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Description of the Blue Grosbeak


The Blue Grosbeak is sexually dimorphic, but both genders have two wide, reddish wing bars and a very thick bill.

Males have a blue head, upperparts, and underparts.  Length: 7 in.  Wingspan: 11 in.

Blue Grosbeak

Blue Grosbeak m gl
Photograph © Greg Lavaty.


Females have a brownish head, upperparts, and underparts.

Blue Grosbeak

Blue Grosbeak f gl
Photograph © Greg Lavaty.

Seasonal change in appearance

Fall immatures resemble fall females, but are more reddish-brown. First spring males are mostly brownish mottled with blue.


Indigo Buntings lack wide wing bars and have smaller bills.


Blue Grosbeaks inhabit woodland edges and brushy fields, as well as roadsides and thickets.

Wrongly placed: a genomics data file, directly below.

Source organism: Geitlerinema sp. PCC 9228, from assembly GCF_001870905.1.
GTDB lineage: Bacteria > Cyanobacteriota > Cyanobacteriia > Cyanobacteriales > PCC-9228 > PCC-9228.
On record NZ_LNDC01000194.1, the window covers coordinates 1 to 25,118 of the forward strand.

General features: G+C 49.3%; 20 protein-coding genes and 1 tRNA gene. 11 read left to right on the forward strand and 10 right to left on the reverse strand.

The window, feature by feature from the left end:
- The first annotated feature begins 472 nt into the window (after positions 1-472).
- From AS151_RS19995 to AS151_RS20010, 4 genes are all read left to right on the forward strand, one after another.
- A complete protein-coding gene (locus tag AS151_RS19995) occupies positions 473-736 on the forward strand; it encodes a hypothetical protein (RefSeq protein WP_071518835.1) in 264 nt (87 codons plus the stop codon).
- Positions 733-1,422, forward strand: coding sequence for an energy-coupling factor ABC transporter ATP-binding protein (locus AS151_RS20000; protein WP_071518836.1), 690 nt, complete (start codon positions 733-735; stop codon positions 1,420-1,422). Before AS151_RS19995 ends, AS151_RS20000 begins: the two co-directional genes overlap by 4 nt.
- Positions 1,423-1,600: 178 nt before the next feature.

Blue Grosbeaks eat insects and seeds.


Blue Grosbeaks forage on the ground or in low vegetation.


Blue Grosbeaks breed across the southern two-thirds of the U.S. They winter in Mexico and Central America. The population has increased in recent decades.

More information:

Bent Life History

Visit the Bent Life History for extensive additional information on the Blue Grosbeak.

Fun Facts

Blue Grosbeaks can be seen in flocks during migration and winter, though they are seen singly or in pairs during the breeding season.

Blue Grosbeaks frequently flick or spread their tails.


The song is a rich warble. A metallic "chink" call is also given.


The Blue Grosbeak’s nest is a cup of twigs, weeds, leaves, and often snakeskin or bits of paper, and is lined with finer materials. It is placed low in a tree or shrub.

Number: Usually 4.
Color: Pale blue in color.

Incubation and fledging:
The young hatch at about 11-12 days and fledge at about 9-10 days, though remaining dependent on the adults for some time.